Ceramics Monthly: You started out your studies and career as an architect. When did you begin working with clay?

Mesut Öztürk: After I completed my master’s studies on the history and theory of architecture in 2015, I worked as an architect for a couple of years. Later on, I started a PhD focused on urban studies while I was also a lecturer in the architecture department at Istanbul Bilgi University in Turkey. Since neither my studies nor my occupation satisfied my desire for an individual creative practice, I started to experiment with clay in 2018. Within two years, I quit my studies and work at the university to focus solely on ceramics. I am now based in Paris, France.

I enjoyed playing with the clay-like soil in our garden as a child. I loved making little figurines with the soil and letting them dry under the sun. In a sense, I have returned to my love of clay.

CM: What connections do you find between architecture and ceramics? How has your architectural training informed your ceramic vessels and objects?

MÖ: The first thing that comes to mind is tiles, including both industrial tiles as well as wall panels and art pieces. In fact, the idea of covering walls with ceramics is what led me to start experimenting with clay. Istanbul has a tradition of modernist buildings with beautiful ceramic wall panels. I have always been fascinated with their magic—turning architectural elements into an art piece. When I finally found the chance to explore the material’s plasticity, I realized that it can be more than a two-dimensional covering. It has given me the opportunity to make form and volume studies like those I was creating for architectural designs. Currently, I use the medium for exploring spatial compositions on a micro scale without considering function, which is inherent in architecture.

CM: How does the physicality of working with clay, as well as its long history as a material used in the arts inspire and influence you?

MÖ: Its long history is one of the features of clay that fascinates me, along with its plasticity, sustainability, and meditative quality. I grew up in a small town along the Turkish Aegean coast, built on an ancient Greek city called Ainos, which has still not been explored fully. The ancient remnants and the modern life of the town were overlapping so randomly that I could find pieces of ancient pottery while playing with my friends in empty fields. You can only imagine how big of a spark that could be to a kid’s imagination. Later in life, my interest in ancient civilizations continued as I visited many ancient sites and archaeological museums in Anatolia. In time, my visual memory absorbed plenty of inputs on the aesthetics of ancient pottery. My first project with ceramics, Halka Vases, was an attempt to merge the two concepts: the aesthetics of ancient pottery practices and the architectural volumes that I like.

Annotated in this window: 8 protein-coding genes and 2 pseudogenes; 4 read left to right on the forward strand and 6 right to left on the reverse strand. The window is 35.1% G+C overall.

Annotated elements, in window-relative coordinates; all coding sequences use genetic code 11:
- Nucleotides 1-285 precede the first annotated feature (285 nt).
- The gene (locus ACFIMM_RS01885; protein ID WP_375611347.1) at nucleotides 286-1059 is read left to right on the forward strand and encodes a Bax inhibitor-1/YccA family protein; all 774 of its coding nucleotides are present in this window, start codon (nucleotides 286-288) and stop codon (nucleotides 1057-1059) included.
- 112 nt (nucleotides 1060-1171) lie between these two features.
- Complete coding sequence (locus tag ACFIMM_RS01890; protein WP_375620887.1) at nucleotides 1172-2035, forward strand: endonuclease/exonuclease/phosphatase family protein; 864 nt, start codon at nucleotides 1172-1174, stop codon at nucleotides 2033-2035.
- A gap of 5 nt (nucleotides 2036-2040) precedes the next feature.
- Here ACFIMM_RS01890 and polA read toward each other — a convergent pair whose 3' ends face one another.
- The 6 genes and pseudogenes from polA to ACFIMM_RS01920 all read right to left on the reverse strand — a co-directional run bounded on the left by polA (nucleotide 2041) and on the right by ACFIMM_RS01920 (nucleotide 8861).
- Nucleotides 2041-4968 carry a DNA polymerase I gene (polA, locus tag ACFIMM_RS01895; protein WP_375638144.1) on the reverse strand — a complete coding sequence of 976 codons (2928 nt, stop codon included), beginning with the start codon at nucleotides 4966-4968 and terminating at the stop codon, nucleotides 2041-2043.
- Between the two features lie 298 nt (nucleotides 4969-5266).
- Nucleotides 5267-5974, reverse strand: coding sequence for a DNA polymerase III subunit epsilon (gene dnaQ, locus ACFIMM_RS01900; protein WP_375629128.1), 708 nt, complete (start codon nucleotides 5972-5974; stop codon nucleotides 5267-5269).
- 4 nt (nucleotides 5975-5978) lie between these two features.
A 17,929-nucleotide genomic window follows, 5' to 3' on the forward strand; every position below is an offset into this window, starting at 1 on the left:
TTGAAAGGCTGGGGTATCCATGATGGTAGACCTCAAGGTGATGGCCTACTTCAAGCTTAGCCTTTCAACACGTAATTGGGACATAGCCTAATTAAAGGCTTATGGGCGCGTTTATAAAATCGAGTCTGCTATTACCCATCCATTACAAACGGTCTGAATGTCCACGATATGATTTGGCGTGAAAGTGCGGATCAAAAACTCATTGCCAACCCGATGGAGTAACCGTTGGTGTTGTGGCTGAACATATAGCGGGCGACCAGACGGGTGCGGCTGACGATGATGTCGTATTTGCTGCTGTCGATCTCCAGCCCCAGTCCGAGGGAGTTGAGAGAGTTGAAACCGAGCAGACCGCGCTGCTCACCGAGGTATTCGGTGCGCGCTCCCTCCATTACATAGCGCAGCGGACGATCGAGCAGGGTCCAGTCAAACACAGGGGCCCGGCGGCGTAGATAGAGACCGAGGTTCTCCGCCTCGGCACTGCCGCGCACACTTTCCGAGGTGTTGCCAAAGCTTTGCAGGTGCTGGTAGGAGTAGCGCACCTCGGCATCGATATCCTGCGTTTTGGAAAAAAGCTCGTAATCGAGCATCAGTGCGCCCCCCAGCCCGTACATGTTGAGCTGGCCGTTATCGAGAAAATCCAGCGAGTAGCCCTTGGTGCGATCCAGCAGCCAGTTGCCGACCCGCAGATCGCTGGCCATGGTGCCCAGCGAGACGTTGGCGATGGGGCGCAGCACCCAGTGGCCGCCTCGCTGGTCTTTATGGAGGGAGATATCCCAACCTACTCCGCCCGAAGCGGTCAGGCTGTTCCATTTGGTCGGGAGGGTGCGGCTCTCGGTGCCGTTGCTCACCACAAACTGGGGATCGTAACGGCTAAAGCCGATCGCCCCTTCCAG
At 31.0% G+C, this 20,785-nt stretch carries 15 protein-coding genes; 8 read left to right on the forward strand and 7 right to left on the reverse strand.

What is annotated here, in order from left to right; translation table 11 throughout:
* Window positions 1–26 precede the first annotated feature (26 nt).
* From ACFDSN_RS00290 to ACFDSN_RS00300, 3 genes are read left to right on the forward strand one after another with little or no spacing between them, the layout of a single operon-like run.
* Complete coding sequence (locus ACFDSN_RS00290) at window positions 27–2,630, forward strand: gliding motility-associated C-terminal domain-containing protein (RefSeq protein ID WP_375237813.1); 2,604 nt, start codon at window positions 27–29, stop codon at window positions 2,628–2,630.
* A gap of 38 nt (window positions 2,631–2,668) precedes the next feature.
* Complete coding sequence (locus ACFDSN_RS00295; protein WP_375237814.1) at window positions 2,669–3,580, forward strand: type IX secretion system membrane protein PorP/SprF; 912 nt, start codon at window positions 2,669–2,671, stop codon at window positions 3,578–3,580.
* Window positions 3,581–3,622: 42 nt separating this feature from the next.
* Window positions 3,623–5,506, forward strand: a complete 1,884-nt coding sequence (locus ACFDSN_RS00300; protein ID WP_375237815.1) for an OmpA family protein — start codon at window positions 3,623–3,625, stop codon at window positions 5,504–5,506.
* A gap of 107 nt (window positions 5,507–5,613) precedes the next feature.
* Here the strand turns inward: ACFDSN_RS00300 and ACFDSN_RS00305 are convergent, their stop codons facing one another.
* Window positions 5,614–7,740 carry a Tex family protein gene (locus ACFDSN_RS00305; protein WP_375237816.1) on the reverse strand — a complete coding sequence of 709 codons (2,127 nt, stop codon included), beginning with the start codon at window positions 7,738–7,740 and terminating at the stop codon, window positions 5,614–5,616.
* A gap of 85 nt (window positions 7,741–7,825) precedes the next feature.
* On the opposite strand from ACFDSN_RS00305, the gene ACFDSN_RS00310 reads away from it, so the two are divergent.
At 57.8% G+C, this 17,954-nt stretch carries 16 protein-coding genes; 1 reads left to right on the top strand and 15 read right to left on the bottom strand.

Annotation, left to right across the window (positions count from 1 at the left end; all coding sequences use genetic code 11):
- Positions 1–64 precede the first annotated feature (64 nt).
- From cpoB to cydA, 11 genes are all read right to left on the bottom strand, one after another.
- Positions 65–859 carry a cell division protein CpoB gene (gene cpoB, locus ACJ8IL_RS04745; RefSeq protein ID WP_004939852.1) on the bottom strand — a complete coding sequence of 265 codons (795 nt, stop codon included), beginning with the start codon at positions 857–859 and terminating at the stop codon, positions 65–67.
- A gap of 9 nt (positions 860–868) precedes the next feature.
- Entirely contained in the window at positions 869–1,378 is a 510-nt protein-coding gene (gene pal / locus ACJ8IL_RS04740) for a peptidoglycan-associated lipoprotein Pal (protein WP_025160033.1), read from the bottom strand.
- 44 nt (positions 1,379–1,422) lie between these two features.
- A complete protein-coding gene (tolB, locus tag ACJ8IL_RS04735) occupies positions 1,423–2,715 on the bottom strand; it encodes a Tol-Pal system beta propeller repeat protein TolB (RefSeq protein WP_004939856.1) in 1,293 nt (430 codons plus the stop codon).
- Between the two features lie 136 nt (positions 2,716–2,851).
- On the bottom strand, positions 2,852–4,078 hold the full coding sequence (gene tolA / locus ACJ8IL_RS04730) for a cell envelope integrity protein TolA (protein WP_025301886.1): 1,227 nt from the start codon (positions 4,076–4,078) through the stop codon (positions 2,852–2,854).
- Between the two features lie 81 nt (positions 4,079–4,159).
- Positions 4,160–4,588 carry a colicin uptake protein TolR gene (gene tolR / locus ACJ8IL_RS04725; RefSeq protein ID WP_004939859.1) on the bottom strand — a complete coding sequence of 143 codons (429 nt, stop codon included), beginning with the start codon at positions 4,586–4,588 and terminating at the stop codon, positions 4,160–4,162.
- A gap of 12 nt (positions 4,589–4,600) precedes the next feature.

CM: What emotions do you hope to evoke with your work?

MÖ: There is a feeling that you get as you walk into a timeless, poetical place, such as an ancient temple. These kinds of places make you contemplate your existence, the relationship between you and the earth. The targeted emotion is hard to define, but I can say it is a synthesis of rootedness, calmness, sublimity, fascination, and curiosity. 

My latest ongoing series, Revak, is actually a project based on my research on these feelings about specific places. And in the end, it makes me happy when the viewer has similar emotions.

Photo: Nilay Eren.

Topics: Ceramic Artists